Biden issues first veto of his presidency
President Biden on Monday vetoed a bill that would have repealed a Department of Labor rule allowing retirement fund managers to consider environment, social and governance (ESG) principles in their investment decisions.
Why it matters: It was Biden's first use of the veto since becoming president, though several more may be on the way with Congress on track to pass other pieces of legislation the White House opposes.
- The House has scheduled a veto override vote on the legislation on Thursday.
Between the lines: Two vulnerable Senate Democrats up for re-election in 2024 — Sens. Joe Manchin (D-W.Va.) and Jon Tester (D-Mont.) — broke with the White House earlier this month and joined Republicans in passing a House bill that would strike down the Labor Department's rule.
- In order for the bill to become law, both chambers of Congress must pass it again with at least two-thirds of each body voting in favor.
What they're saying: Biden said on Monday he vetoed the legislation because "it would put at risk retirement savings of individuals across the country."
- "They couldn't take into consideration investments that would be impacted by climate, impacted by overpaying executives. And that's' why I decided to veto it. It makes sense to veto it," he added.
- "The President vetoed the bill because it jeopardizes the hard-earned life savings of cops, firefighters, teachers, and other workers – all in service of an extreme, MAGA Republican ideology," White House spokesperson Robyn Patterson said in a statement on Monday.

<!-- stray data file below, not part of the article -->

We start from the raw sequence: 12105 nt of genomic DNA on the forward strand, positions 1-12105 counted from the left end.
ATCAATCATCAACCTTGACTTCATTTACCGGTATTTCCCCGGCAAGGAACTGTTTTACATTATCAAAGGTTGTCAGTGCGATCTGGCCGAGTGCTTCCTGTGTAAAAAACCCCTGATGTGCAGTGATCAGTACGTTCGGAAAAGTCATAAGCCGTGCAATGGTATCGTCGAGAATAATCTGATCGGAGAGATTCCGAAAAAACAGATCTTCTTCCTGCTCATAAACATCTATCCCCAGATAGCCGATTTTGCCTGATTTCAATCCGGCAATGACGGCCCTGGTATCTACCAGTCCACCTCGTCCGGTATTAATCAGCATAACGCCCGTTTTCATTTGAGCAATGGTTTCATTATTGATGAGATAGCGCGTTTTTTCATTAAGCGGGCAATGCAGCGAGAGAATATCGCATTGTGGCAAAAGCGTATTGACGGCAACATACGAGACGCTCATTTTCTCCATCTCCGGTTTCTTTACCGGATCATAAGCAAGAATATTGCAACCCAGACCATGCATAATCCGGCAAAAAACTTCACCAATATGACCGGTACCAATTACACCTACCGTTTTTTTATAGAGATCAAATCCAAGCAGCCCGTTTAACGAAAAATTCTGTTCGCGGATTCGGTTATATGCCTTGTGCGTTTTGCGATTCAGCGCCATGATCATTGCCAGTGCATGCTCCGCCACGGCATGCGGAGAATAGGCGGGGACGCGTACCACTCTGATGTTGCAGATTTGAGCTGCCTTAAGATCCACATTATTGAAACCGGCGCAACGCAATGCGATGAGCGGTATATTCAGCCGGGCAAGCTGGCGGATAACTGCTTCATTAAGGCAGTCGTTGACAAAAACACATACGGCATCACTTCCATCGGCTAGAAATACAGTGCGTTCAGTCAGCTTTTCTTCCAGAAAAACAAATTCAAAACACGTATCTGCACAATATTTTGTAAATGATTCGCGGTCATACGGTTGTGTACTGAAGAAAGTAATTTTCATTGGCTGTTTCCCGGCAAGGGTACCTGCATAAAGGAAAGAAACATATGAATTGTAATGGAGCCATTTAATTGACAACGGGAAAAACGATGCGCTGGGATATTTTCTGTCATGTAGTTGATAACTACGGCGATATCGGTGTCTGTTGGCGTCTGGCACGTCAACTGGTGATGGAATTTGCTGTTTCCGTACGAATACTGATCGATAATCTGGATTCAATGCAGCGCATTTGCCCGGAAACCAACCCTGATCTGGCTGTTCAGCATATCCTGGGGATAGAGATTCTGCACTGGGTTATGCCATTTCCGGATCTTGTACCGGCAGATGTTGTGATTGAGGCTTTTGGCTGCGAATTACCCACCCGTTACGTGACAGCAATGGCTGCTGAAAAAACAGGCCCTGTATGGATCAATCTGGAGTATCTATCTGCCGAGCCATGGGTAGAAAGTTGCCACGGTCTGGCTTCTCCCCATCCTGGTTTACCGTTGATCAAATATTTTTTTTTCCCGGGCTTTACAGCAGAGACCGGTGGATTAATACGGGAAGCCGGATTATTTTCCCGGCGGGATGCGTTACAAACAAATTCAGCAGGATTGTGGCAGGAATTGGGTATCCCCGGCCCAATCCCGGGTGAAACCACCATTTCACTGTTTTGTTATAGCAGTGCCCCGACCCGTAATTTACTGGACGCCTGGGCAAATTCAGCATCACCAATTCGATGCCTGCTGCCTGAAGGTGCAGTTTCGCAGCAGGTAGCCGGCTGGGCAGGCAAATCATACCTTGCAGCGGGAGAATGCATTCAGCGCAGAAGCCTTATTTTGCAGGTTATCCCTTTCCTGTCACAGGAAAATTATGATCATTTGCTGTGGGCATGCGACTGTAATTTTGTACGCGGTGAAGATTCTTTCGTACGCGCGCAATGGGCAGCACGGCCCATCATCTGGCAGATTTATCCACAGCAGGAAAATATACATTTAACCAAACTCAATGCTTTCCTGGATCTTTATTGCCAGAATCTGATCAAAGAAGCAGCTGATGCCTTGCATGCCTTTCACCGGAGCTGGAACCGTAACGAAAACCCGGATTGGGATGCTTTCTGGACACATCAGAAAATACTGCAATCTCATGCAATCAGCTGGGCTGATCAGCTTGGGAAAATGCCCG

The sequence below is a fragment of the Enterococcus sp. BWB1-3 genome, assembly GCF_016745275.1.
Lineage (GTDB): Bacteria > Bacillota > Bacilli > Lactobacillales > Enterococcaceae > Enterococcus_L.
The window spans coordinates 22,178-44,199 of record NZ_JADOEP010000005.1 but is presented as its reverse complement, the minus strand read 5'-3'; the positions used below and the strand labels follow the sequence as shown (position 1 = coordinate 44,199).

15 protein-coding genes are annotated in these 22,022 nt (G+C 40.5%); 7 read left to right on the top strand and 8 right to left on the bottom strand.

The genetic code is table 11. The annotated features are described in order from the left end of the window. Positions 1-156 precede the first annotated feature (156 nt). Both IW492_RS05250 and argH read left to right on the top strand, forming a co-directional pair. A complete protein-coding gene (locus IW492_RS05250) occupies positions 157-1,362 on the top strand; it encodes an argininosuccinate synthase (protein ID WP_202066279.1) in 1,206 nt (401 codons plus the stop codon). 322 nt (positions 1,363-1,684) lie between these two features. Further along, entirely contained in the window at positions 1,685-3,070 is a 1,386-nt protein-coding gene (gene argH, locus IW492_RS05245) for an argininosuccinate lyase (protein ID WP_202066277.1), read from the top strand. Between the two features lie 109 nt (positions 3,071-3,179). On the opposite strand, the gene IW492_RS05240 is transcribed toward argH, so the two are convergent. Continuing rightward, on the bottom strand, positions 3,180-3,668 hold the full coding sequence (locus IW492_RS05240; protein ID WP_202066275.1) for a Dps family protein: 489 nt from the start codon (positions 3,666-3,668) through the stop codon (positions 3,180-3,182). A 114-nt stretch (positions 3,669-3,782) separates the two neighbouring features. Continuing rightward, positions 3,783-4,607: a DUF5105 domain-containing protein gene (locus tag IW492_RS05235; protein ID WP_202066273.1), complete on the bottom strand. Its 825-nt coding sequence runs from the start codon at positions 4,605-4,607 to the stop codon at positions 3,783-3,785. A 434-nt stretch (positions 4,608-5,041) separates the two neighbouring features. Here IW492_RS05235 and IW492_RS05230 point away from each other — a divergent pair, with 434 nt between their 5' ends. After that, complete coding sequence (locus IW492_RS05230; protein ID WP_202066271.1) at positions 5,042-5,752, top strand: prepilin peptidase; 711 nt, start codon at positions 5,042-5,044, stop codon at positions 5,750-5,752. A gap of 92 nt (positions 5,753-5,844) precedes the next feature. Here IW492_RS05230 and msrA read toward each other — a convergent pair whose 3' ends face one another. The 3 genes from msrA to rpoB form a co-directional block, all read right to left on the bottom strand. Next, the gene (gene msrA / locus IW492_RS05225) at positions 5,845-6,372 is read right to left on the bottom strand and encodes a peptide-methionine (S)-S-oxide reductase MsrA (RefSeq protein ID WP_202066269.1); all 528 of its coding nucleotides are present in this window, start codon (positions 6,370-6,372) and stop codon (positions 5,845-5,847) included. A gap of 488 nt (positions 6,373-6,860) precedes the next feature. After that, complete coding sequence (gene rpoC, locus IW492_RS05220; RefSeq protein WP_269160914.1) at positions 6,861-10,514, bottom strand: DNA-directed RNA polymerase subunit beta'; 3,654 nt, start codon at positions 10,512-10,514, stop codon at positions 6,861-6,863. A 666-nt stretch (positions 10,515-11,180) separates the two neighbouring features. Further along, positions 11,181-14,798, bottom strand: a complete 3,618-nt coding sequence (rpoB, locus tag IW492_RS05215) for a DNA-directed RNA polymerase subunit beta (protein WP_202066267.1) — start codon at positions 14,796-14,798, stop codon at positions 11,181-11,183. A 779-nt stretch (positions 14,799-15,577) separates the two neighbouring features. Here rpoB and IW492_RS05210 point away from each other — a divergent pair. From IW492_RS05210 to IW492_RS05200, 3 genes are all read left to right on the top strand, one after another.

House Speaker Kevin McCarthy claimed on Monday that Biden, by vetoing the bill, "sided with woke Wall Street over workers."
- "Now—despite a bipartisan vote to block his ESG agenda—it’s clear Biden wants Wall Street to use your retirement savings to fund his far-left political causes," McCarthy said.
The big picture: The Labor Department rule doesn't require fiduciaries for private companies to do anything, but it does permit them to include ESG considerations in investment decisions.
- Supporters of the ESG framework say it allows investors to support companies that are attempting to manage risks related to environmental, social, and governance criteria, such as the financial and economic risk posed by climate change.
- Anti-ESG sentiment runs hot throughout the Republican Party in general, Axios' Hans Nichols reports. Conservative groups have derided it as "woke capitalism" and have set out to dismantle it.
Go deeper: Investors get caught in political crossfire in ESG fight
Editor's note: This story has been updated with additional reporting.